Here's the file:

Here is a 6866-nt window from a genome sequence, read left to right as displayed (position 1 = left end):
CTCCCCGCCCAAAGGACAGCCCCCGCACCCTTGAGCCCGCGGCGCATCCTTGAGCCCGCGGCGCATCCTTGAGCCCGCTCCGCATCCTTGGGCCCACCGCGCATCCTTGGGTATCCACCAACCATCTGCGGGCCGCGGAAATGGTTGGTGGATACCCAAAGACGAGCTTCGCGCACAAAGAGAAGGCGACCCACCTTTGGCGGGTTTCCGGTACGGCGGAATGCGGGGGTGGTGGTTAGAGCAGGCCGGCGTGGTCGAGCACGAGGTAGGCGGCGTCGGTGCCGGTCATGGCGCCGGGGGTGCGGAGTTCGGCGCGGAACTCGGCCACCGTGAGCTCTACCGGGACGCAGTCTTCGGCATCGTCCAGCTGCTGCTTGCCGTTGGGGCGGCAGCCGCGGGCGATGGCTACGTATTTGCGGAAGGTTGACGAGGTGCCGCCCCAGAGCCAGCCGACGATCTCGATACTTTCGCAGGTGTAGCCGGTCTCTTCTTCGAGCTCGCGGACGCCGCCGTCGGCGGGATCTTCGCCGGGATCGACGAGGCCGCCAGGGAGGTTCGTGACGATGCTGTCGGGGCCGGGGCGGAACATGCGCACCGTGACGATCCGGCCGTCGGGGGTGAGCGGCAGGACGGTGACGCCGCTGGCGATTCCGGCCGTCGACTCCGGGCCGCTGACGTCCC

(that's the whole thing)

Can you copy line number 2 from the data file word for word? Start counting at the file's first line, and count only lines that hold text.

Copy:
CTCCCCGCCCAAAGGACAGCCCCCGCACCCTTGAGCCCGCGGCGCATCCTTGAGCCCGCGGCGCATCCTTGAGCCCGCTCCGCATCCTTGGGCCCACCGCGCATCCTTGGGTATCCACCAACCATCTGCGGGCCGCGGAAATGGTTGGTGGATACCCAAAGACGAGCTTCGCGCACAAAGAGAAGGCGACCCACCTTTGGCGGGTTTCCGGTACGGCGGAATGCGGGGGTGGTGGTTAGAGCAGGCCGGCGTGGTCGAGCACGAGGTAGGCGGCGTCGGTGCCGGTCATGGCGCCGGGGGTGCGGAGTTCGGCGCGGAACTCGGCCACCGTGAGCTCTACCGGGACGCAGTCTTCGGCATCGTCCAGCTGCTGCTTGCCGTTGGGGCGGCAGCCGCGGGCGATGGCTACGTATTTGCGGAAGGTTGACGAGGTGCCGCCCCAGAGCCAGCCGACGATCTCGATACTTTCGCAGGTGTAGCCGGTCTCTTCTTCGAGCTCGCGGACGCCGCCGTCGGCGGGATCTTCGCCGGGATCGACGAGGCCGCCAGGGAGGTTCGTGACGATGCTGTCGGGGCCGGGGCGGAACATGCGCACCGTGACGATCCGGCCGTCGGGGGTGAGCGGCAGGACGGTGACGCCGCTGGCGATTCCGGCCGTCGACTCCGGGCCGCTGACGTCCC